It opens pretty quickly, under five seconds. When it loads you see the familiar splash screen followed by the blue marble hanging in space. This is the first time I have run Google Earth on any Android device, and only the second mobile device after iPhone 3G. The animation and frame rate is smooth and does not lag at all. GPS allows you locate yourself and zooming is about as smooth and sharp as your data connection will allow. Strangely my 3G is far faster than my home WiFi so it’s pretty laggy when zooming in on my home broadband. Obviously that’s not Google’s fault. I just have a rubbish router.

    Video demo:

    Forgive me for searching ‘London’ when I was already there – duh. You can see it is pretty slick. You’ll notice I accidentally pressed a couple of photos. That isn’t n issue, I’m just holding a camera whilst using it so I slipped up. You can see that pinch, double tap etc all work very well.There doesn’t seem to be any way to mess with it,  import GPS tracks, KML files etc, but all the usual layers are available so you can, for example, view geotagged Panoramio photos.

    Google Earth works very well, and it is crying out for users to do things with it now. Let’s see what happens eh?

    Android Apps Update

    Posted by – December 30, 2009

    A couple of Android apps that are well worth a look

    Photoshop Mobile

    An excellent, free Photoshop lite. Obviously it’s nothing like the desktop thing, it’s a few simple functions to allow users to improve photos with editing tools. Open it for the first time and it generates thumbnails, then simply tap a photo and then select ‘edit’ from the home menu. It then offers the following tools from three tap-to-pull-down menus:


    Black & White

    Soft Focus

    The interface is very clever. For example, to add tint, tap ‘tint’ on the menu, then slide your finger over the image. Slide right to increase the value, slide left to decrease it. Very clever. Once done, save image, upload etc. Superb, simple, user-friendly.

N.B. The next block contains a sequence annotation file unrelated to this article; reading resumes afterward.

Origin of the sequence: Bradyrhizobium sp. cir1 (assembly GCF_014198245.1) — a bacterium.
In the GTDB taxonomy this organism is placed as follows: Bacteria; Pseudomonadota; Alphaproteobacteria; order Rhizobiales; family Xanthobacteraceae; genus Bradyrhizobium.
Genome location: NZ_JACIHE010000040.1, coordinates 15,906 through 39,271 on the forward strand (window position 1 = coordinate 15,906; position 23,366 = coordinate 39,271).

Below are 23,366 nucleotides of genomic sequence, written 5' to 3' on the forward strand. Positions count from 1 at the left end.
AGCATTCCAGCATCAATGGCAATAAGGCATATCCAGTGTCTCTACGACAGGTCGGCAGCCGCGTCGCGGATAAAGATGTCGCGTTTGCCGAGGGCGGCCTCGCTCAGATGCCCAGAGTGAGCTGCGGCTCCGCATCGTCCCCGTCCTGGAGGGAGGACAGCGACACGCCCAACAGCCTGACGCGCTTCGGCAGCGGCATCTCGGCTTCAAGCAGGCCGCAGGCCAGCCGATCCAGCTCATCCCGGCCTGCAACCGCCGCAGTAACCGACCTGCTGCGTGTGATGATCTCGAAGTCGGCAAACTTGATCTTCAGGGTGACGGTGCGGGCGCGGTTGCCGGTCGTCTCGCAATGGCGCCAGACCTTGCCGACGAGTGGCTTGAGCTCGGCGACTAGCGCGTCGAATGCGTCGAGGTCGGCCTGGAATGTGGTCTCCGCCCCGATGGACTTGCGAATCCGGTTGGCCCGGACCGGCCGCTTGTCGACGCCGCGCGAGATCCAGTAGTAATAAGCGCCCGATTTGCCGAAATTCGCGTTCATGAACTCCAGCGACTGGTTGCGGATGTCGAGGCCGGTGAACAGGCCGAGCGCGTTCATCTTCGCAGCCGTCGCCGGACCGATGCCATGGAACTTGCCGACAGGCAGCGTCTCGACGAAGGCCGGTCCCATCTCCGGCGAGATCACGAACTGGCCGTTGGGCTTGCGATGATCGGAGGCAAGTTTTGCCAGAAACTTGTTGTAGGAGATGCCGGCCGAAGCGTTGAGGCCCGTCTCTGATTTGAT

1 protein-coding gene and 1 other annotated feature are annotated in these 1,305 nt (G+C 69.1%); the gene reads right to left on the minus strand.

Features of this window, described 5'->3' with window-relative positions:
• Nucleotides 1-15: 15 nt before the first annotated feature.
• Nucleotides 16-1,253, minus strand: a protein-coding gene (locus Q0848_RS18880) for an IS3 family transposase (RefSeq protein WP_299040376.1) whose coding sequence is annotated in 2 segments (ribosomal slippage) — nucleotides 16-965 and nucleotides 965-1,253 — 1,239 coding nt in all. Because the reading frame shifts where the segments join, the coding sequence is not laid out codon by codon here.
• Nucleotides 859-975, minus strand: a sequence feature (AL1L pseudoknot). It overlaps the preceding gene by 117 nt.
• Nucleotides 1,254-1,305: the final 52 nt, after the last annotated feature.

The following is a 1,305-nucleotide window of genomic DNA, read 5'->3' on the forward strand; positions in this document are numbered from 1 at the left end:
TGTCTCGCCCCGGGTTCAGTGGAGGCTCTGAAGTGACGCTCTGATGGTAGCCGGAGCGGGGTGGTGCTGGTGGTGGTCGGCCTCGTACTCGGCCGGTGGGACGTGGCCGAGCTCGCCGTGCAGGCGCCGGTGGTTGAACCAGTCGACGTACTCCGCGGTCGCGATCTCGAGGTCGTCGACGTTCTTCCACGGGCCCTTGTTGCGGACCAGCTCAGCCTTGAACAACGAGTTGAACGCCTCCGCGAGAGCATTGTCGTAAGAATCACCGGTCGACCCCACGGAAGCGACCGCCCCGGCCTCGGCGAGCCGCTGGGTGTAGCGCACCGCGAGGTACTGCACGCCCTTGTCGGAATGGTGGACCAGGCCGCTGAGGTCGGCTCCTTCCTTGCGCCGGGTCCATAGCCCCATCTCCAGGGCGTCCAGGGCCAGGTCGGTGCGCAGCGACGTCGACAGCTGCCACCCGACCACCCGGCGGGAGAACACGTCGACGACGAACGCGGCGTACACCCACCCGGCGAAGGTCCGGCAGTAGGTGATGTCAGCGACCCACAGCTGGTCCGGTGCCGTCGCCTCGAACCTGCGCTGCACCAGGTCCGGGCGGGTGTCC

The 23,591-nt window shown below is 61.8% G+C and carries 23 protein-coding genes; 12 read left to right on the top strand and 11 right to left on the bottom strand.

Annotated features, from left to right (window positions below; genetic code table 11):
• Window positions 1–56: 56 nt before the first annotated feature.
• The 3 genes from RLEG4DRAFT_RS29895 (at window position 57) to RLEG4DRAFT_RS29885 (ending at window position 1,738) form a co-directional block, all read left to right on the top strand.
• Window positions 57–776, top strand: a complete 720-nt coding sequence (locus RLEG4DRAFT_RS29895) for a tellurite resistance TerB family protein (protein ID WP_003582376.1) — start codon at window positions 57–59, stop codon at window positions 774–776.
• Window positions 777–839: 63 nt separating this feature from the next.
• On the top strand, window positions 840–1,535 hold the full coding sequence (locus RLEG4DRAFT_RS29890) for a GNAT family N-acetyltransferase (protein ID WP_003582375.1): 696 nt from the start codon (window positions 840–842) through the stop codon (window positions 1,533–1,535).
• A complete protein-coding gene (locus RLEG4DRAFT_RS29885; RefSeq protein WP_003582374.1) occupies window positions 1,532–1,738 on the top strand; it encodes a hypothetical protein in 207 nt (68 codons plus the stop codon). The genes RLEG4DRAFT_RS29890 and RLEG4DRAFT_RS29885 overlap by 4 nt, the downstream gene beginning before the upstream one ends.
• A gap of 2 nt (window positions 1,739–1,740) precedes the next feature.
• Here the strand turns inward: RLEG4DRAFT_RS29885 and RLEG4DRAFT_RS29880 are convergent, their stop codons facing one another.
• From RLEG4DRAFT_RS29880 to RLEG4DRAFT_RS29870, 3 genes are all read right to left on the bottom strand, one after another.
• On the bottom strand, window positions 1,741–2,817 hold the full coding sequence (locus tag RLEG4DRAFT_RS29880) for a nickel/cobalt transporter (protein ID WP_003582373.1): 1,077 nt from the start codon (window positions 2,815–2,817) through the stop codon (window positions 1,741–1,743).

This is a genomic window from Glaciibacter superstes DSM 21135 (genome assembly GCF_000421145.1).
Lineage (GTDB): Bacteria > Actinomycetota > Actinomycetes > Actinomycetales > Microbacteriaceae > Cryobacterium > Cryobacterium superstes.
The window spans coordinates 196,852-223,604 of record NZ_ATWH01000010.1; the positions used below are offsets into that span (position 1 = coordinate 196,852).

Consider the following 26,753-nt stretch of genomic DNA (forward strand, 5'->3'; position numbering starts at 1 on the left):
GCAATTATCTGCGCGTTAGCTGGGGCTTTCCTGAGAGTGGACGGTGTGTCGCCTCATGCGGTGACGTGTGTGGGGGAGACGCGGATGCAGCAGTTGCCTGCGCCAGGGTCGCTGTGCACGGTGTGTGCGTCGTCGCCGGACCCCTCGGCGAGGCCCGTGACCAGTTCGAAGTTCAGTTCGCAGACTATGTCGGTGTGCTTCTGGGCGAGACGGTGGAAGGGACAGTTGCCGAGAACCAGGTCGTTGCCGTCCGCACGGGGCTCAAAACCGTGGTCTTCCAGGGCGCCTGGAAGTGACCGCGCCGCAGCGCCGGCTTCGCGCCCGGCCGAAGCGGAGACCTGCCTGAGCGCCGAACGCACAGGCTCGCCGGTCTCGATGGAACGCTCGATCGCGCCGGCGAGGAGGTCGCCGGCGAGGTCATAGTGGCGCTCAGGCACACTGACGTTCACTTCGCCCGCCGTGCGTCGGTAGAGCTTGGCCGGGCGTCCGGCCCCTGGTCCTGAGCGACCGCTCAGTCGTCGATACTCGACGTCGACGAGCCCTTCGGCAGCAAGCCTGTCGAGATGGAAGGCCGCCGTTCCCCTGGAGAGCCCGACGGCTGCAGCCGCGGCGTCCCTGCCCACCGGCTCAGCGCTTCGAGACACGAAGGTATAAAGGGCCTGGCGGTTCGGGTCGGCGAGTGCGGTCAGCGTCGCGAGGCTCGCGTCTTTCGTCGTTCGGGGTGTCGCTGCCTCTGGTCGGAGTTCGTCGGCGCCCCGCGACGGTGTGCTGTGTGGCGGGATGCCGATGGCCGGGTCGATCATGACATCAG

A Google sports app. Who knew that geeks like football? Very simple. Install, open, select your sport, then the country, then the league, then the team. The app then runs in the background and pulls down live scores, providing periodic notifications. Great.


    As a reader of Ebooks since the days of Palm I noted with interest recently that ebooks outsold paper books this Christmas for the first time. Aldiko is an ebook reader that has a great catalogue of freebies and will read Epub format ebooks. The interface is a virtual bookshelf and reading can be customised in terms of colour and touch controls. The only ebook reader for Android that is any good. Downloads are quick and there is a massive amount to read for free.

    Android 2.1 Flashed to a T-Mobile G2 Touch

    Posted by – December 29, 2009

    First of all, this was made possible through instructions posted on YouTube by a chap known as tech0StickyAsGlue and his YouTube channel can be found here. A big thank you to him, even though it is almost certain that he will never read this.

    Before I go any further please be aware of the following:



    On top of that, this post is not a set of instructions on how to do it, nor is it a recommendation concerning which ROM to use. The video shows a particular ROM but I ended up using another in the end.

    I decided to do this after getting extremely frustrated with T-Mobile. As I write HTC are preparing to roll out Android 2.1 to all HTC hero handsets and T-Mobile are still messing about with 1.6. Even more irritating than that is the fact that the update will not be rolled out over the air, instead the phone needs to be flashed. Even MORE IRRITATING THAN THAT is the fact that Mac is not supported so I have the most advanced phone on Earth and because of T-Mobile’s useless tech support I have to take it to the shop to update it! Bloody ridiculous. I decided that if I need to flash it I might as well do it myself and get 2.1 with all the benefits that it brings, including Google Navigation. In your squidgy, fat face, useless T-Mobile tech support.